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Terra Livre 2022

Indigenous peoples launch massive protest against climate destruction in Brazil 
Katie Hill - Editor-in-Chief, My Green Pod
Terra Livre 2022

The Association of Brazil’s Indigenous Peoples (APIB) is currently hosting the 18th Free Land Camp (Acampamento Terra Livre, or ‘ATL’), 04-14 April, in Brasília (Federal District). It is considered the largest Indigenous mobilisation in Brazil.

With the theme ‘Retaking Brazil: Demarcating Territories and Indigenizing Politics,’ the 2022 mobilisation returns to Brasilia after two years of online activities due to the Covid-19 pandemic.

’Indigenous April’

The camp is taking place during the same period in which the National Congress and the Federal Government are voting on projects that violate the rights of Indigenous peoples such as Bill 191/2020.

The bill opens Indigenous lands – most of them located in the Amazon – to large-scale exploitation, such as mining, hydroelectric dams and other infrastructure projects.

‘We are in an election year and to start our journey of struggles we declare that this is the last year of the genocidal government of Jair Bolsonaro. Our Indigenous April will be marked by symbolic actions that will show our capacity in the fight for demarcation and the ‘Indigenization’ of Brazilian politics.’

Executive coordinator of APIB

Climate litigation

On 09 March 2022, the plenary of the Brazilian Congress approved the request of the government leader for the urgent processing of Bill 191/2020. It means the proposal will be analysed by a working group and will be included for a vote in a plenary session between 12 and 13 April – during the ATL.

The mobilisation also takes place in parallel with climate litigation being heard by the Supreme Court that directly engages with Indigenous claims.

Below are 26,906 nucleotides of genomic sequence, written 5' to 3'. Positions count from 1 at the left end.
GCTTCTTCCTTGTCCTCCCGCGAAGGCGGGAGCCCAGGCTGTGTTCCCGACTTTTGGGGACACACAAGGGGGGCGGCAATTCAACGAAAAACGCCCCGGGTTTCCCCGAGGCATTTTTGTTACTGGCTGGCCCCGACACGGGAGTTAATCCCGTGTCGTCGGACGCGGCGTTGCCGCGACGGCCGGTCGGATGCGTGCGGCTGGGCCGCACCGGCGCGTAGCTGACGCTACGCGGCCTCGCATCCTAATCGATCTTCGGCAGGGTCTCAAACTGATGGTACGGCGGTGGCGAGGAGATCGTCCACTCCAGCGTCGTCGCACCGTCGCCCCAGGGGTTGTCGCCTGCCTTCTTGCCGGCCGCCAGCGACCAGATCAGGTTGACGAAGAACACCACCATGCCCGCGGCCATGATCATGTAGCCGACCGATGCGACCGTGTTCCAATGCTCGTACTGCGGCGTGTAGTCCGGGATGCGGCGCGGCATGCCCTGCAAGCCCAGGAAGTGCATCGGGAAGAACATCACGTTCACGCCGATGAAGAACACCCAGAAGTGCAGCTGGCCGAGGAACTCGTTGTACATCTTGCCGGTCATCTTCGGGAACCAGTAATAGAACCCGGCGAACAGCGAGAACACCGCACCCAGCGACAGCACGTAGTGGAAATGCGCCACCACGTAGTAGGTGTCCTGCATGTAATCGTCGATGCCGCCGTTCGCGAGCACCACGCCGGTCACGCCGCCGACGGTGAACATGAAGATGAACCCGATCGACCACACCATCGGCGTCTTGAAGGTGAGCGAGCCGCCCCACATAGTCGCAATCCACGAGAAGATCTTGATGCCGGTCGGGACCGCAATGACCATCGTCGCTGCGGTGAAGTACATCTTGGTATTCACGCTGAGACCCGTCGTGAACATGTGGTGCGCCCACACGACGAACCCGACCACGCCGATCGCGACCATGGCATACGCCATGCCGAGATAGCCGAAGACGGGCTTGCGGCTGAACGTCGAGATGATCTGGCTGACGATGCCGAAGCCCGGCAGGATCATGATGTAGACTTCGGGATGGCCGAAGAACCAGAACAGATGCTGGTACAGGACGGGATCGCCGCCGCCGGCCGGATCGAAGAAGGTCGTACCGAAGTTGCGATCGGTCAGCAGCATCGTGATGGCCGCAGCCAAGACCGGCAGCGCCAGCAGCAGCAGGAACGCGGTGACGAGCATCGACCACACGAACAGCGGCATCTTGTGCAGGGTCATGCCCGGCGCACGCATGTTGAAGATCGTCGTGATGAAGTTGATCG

In addition to such climate litigation, APIB warns about the trial of the ‘Marco Temporal’, a time limit clause attempting to legalise Indigenous land theft, that will be resumed in the Supreme Court within this semester; and also for the ‘Package of Destruction’ – a set of measures planned to be voted in Congress this year and which has the power to accelerate deforestation and weaken environmental legislation.

‘Since the first days of this government, we have been shouting and denouncing the persecutions against the Indigenous peoples. There are innumerable threats due to the failure to demarcate our lands, in addition to deforestation and invasion of our territories. They act on two fronts: the persecutions against our leaders who oppose this misgovernment of Jair Bolsonaro; and the Congress trying to use the ink of the pen to massacre us.’

Executive coordinator of APIB

ATL’s programme

The ATL has 10 days of programming and over 40 activities scheduled. In addition to confronting the anti-Indigenous agenda, Indigenous health and education and the role of youth are some of the topics that will form part of the debates.

Expecting to mobilise more than 100 Indigenous groups from all regions of the country, and adding this cultural diversity to the political demands, the first week of the camp will be marked by the debate ‘Indígenous Village Politics: We stand for those who came before us, we stand for us and we stand for those who are to come’, which aims to strengthen Indigenous women for 2022 elections.

Also part of the first week’s programme are plenaries on the struggle for life, impacts on the judiciary, demarcation and public policies.

Closing the ATL, the second week’s programme will have a plenary on the LGBTQIA+ population, articulation with other social movements, and a call for action.

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